Who knew a good night sleep was such a unicorn? Well it is but doesn’t have to be, especially if you understand sleep. Did you know there are 4 stages of sleep? Yep, it is not as straight forward as you might think. Keep reading, you might discover why you wake up tired some mornings and with the same number of hours of sleep, you wake well rested.
The following are the stages of sleep found on the National Institute of Health website.
Stage 1- Awake is the changeover from wakefulness to sleep. For several minutes of relatively light sleep, your heartbeat, breathing, and eye movements slow, and your muscles relax with occasional twitches. Your brain waves begin to slow from their daytime wakefulness patterns.
Stage 2 - Light Sleep is a period before you enter deeper sleep. Your heartbeat and breathing slow, and muscles relax even further. Your body temperature drops and eye movements stop. Brain wave activity slows but is marked by brief bursts of electrical activity. You spend more of your repeated sleep cycles in stage 2 sleep than in other sleep stages.
Light sleep helps in promoting mental and physical restoration.
Stage 3 - Deep Sleep is the period that you need to feel refreshed in the morning. It occurs in longer periods during the first half of the night. Your heartbeat and breathing slow to their lowest levels during sleep. Your muscles are relaxed and it may be difficult to awaken you. Brain waves become even slower.
The blood pressure drops and muscle growth and repair occur during this stage. Overall restoration of your physical body occurs in this stage. If you are awakened during this stage you feel groggy and disoriented.
Stage 4 REM (rapid eye movement) Sleep first occurs about 90 minutes after falling asleep. Your eyes move rapidly from side to side behind closed eyelids. Mixed frequency brain wave activity becomes closer to that seen in wakefulness. Your breathing becomes faster and irregular, and your heart rate and blood pressure increase to near waking levels. Most of your dreaming occurs during REM sleep, although some can also occur in non-REM sleep. Your arm and leg muscles become temporarily paralyzed, which prevents you from acting out your dreams. As you age, you sleep less of your time in REM sleep. Memory consolidation most likely requires light, deep and REM sleep.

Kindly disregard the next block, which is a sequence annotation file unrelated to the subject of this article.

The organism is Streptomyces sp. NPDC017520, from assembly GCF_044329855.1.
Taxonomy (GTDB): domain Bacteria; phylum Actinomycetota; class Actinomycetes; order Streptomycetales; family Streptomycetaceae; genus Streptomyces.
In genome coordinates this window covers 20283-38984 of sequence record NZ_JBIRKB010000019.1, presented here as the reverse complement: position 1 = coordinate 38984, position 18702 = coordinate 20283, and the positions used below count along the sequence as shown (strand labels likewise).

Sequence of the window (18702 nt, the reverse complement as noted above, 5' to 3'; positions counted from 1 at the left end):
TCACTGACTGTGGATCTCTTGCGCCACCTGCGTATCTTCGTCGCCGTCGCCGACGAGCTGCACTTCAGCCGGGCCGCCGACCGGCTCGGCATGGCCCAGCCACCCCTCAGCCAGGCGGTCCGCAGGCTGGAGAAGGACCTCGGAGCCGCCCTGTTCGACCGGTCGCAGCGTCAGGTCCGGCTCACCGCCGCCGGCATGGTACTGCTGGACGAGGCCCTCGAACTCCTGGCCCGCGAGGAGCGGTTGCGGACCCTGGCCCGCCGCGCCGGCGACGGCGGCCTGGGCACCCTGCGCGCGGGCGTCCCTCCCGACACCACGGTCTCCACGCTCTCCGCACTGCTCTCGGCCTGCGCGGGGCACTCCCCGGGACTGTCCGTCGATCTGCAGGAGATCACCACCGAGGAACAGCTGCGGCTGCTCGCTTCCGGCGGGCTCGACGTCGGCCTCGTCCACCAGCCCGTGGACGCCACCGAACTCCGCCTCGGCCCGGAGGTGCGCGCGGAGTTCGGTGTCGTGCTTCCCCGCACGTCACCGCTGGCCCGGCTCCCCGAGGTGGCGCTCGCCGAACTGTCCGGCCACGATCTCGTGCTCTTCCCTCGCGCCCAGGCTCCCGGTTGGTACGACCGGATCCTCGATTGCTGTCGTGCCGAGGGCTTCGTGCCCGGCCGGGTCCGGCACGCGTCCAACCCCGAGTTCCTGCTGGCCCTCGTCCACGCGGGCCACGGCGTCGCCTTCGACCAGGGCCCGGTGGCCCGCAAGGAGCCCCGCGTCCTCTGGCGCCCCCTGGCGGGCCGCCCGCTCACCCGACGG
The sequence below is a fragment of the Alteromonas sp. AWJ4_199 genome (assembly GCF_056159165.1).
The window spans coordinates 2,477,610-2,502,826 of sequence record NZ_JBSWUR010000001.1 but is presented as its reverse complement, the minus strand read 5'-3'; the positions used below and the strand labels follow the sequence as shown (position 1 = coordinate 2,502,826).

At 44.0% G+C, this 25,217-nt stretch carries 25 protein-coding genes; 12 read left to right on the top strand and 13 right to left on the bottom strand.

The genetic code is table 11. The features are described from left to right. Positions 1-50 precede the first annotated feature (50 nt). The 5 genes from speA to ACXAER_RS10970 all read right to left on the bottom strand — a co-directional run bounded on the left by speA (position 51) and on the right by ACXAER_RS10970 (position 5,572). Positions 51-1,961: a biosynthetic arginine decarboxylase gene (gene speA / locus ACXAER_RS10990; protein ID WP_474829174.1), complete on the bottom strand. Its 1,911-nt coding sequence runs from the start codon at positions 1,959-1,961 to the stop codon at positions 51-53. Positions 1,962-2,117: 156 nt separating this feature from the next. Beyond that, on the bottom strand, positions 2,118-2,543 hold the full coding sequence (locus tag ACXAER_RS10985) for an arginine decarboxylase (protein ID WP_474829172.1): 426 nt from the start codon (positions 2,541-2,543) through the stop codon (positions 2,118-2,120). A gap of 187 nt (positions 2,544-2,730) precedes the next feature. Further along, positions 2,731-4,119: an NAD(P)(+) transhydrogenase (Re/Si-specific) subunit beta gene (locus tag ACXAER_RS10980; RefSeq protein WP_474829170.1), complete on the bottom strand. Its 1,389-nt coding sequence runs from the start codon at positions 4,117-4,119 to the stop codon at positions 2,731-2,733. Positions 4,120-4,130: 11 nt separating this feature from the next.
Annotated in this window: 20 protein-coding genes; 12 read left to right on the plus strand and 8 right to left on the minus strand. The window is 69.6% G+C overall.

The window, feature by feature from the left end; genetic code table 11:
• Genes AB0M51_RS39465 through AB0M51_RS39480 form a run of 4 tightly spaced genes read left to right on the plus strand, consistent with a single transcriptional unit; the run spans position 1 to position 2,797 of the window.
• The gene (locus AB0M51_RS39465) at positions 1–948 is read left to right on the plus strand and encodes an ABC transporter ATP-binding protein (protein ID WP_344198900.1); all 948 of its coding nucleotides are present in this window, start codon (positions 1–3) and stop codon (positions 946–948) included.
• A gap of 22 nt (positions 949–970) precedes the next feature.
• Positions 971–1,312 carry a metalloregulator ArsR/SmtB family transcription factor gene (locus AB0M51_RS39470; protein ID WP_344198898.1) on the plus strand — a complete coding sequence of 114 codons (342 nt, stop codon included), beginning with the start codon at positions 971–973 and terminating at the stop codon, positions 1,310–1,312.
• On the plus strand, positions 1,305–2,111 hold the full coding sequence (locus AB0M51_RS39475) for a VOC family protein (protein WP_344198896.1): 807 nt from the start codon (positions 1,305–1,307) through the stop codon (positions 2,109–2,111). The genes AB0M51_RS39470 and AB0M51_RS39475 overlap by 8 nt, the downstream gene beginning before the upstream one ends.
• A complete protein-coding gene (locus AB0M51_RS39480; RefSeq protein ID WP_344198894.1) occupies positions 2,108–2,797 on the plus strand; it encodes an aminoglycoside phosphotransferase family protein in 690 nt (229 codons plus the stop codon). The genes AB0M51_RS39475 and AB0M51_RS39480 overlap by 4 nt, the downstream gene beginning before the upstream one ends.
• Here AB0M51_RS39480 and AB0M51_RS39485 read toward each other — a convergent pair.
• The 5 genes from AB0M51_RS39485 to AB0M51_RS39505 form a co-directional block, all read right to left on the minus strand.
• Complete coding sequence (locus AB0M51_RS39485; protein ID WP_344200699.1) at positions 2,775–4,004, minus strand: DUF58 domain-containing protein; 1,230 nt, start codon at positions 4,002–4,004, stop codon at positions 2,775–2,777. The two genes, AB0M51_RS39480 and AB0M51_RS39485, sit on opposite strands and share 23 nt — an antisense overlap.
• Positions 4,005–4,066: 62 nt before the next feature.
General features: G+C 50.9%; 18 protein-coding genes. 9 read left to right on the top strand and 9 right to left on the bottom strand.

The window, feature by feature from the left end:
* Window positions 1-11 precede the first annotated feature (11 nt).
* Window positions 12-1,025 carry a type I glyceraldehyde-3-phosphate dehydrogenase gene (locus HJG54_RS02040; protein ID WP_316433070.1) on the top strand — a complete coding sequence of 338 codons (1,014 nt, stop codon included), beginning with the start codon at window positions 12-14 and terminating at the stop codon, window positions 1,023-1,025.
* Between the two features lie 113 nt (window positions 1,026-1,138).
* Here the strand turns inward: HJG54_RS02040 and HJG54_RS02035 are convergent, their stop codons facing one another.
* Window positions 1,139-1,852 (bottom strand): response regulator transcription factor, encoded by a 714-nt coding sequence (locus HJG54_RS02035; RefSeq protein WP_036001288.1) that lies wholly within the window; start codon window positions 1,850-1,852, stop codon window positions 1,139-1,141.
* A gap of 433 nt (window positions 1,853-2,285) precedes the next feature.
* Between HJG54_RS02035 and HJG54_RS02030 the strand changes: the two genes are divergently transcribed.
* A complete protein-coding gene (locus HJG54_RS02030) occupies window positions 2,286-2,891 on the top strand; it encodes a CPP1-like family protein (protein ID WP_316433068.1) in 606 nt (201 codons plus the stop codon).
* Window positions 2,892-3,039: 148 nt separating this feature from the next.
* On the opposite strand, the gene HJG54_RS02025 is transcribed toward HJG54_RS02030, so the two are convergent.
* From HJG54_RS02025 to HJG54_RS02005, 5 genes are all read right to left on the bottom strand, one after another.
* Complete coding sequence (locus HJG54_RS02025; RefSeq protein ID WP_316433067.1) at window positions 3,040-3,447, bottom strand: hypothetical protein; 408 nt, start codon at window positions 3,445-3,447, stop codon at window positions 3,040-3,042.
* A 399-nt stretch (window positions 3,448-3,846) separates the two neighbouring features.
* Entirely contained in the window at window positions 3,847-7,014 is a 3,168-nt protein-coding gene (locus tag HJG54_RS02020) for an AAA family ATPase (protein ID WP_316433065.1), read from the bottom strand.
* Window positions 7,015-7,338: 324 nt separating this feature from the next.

This stage is where your vivid dreams occur. During this stage your mind is re-energized. It is also helpful for learning and problem solving.
Good sleep is very important to our overall health. According to Healthline.com, it is as important to our health as exercise and eating healthy. Unfortunately, many of us have terrible sleep habits and are generally not sleeping enough. Just like nutrition and exercise, sleep needs a plan. We need to be intentional in making sure we get enough.
Our need for sleep and our sleep patterns change as we age. There are many factors that impact our ability to get a good night’s sleep. There are recommendations for the number of hours of sleep that we should get a night. Babies sleep around 16 to 18 hours per day. School-age children and teens on average need about 9.5 hours of sleep per night. Most adults need 7-9 hours of sleep a night, but after age 60, nighttime sleep tends to be shorter, lighter, and interrupted by multiple awakenings.
If you are reading this and saying, I am getting the recommended amount sleep for my age but I still wake tired and groggy then you need to consider your sleep cycles. Of the hours you sleep, 2-5% should be in the awake stage, 45-55% should be spent in the light stage of sleep, 13-23% in deep sleep and finally, 20-25% in the REM stage of sleep. There are many electronic devices out there that you can use to measure the time in each stage. I use and recommend using a Fitbit; use it long enough to establish that your sleep is on tract.
If you are having trouble sleeping due to heavy snoring or any other reason and you find yourself sleepy throughout the day, you should discuss this with your doctor as you might have a sleep disorder. Lack of sleep puts you at risk for a heart attack, stroke, type 2 diabetes, depression, compromised immunity and inflammation.
In closing, remember sleep is as important as exercise and good nutrition. According to healthline.com, you simply cannot achieve optimal health without good sleep. If you want some tips on how to get a good night sleep, check out Tips to Ensure You Sleep.